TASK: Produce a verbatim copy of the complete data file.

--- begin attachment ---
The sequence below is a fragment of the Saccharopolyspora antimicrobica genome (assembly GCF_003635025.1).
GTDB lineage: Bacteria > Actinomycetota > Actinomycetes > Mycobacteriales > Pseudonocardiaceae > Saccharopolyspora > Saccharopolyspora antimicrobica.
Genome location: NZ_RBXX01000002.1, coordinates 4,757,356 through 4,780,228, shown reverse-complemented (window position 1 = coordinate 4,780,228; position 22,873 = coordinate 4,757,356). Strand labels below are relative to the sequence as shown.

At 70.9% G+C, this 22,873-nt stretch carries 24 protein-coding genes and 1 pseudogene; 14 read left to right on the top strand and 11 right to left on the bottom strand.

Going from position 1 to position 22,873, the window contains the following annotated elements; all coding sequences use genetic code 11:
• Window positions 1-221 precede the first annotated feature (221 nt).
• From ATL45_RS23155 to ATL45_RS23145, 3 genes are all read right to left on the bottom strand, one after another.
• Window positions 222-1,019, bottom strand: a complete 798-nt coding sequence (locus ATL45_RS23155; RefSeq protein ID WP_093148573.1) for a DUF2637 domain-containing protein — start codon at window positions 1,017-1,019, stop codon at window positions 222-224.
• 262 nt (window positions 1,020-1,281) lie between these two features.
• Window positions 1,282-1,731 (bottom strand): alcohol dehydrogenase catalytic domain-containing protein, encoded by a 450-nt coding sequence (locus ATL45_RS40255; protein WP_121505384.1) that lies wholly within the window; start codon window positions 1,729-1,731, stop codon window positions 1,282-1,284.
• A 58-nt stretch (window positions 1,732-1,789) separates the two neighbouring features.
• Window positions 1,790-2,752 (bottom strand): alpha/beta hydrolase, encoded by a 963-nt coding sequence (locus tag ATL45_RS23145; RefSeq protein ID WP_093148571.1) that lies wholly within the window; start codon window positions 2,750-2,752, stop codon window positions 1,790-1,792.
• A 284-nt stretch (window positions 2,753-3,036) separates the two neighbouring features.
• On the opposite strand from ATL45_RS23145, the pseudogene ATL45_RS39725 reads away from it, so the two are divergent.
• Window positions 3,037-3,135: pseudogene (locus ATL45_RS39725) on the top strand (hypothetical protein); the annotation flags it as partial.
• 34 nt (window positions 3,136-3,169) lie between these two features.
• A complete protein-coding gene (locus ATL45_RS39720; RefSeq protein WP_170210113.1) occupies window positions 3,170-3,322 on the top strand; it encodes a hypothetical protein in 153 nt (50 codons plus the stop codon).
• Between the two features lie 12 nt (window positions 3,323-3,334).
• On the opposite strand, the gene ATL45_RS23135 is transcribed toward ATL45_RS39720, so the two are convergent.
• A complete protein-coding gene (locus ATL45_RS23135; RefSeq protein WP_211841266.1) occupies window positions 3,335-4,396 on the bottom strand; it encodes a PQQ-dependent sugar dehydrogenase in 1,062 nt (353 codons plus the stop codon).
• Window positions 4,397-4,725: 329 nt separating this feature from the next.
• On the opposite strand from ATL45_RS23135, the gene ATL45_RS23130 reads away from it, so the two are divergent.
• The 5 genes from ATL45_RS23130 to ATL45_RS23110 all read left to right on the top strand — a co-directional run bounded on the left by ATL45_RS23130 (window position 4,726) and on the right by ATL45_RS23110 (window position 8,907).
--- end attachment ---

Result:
The sequence below is a fragment of the Saccharopolyspora antimicrobica genome (assembly GCF_003635025.1).
GTDB lineage: Bacteria > Actinomycetota > Actinomycetes > Mycobacteriales > Pseudonocardiaceae > Saccharopolyspora > Saccharopolyspora antimicrobica.
Genome location: NZ_RBXX01000002.1, coordinates 4,757,356 through 4,780,228, shown reverse-complemented (window position 1 = coordinate 4,780,228; position 22,873 = coordinate 4,757,356). Strand labels below are relative to the sequence as shown.

At 70.9% G+C, this 22,873-nt stretch carries 24 protein-coding genes and 1 pseudogene; 14 read left to right on the top strand and 11 right to left on the bottom strand.

Going from position 1 to position 22,873, the window contains the following annotated elements; all coding sequences use genetic code 11:
• Window positions 1-221 precede the first annotated feature (221 nt).
• From ATL45_RS23155 to ATL45_RS23145, 3 genes are all read right to left on the bottom strand, one after another.
• Window positions 222-1,019, bottom strand: a complete 798-nt coding sequence (locus ATL45_RS23155; RefSeq protein ID WP_093148573.1) for a DUF2637 domain-containing protein — start codon at window positions 1,017-1,019, stop codon at window positions 222-224.
• 262 nt (window positions 1,020-1,281) lie between these two features.
• Window positions 1,282-1,731 (bottom strand): alcohol dehydrogenase catalytic domain-containing protein, encoded by a 450-nt coding sequence (locus ATL45_RS40255; protein WP_121505384.1) that lies wholly within the window; start codon window positions 1,729-1,731, stop codon window positions 1,282-1,284.
• A 58-nt stretch (window positions 1,732-1,789) separates the two neighbouring features.
• Window positions 1,790-2,752 (bottom strand): alpha/beta hydrolase, encoded by a 963-nt coding sequence (locus tag ATL45_RS23145; RefSeq protein ID WP_093148571.1) that lies wholly within the window; start codon window positions 2,750-2,752, stop codon window positions 1,790-1,792.
• A 284-nt stretch (window positions 2,753-3,036) separates the two neighbouring features.
• On the opposite strand from ATL45_RS23145, the pseudogene ATL45_RS39725 reads away from it, so the two are divergent.
• Window positions 3,037-3,135: pseudogene (locus ATL45_RS39725) on the top strand (hypothetical protein); the annotation flags it as partial.
• 34 nt (window positions 3,136-3,169) lie between these two features.
• A complete protein-coding gene (locus ATL45_RS39720; RefSeq protein WP_170210113.1) occupies window positions 3,170-3,322 on the top strand; it encodes a hypothetical protein in 153 nt (50 codons plus the stop codon).
• Between the two features lie 12 nt (window positions 3,323-3,334).
• On the opposite strand, the gene ATL45_RS23135 is transcribed toward ATL45_RS39720, so the two are convergent.
• A complete protein-coding gene (locus ATL45_RS23135; RefSeq protein WP_211841266.1) occupies window positions 3,335-4,396 on the bottom strand; it encodes a PQQ-dependent sugar dehydrogenase in 1,062 nt (353 codons plus the stop codon).
• Window positions 4,397-4,725: 329 nt separating this feature from the next.
• On the opposite strand from ATL45_RS23135, the gene ATL45_RS23130 reads away from it, so the two are divergent.
• The 5 genes from ATL45_RS23130 to ATL45_RS23110 all read left to right on the top strand — a co-directional run bounded on the left by ATL45_RS23130 (window position 4,726) and on the right by ATL45_RS23110 (window position 8,907).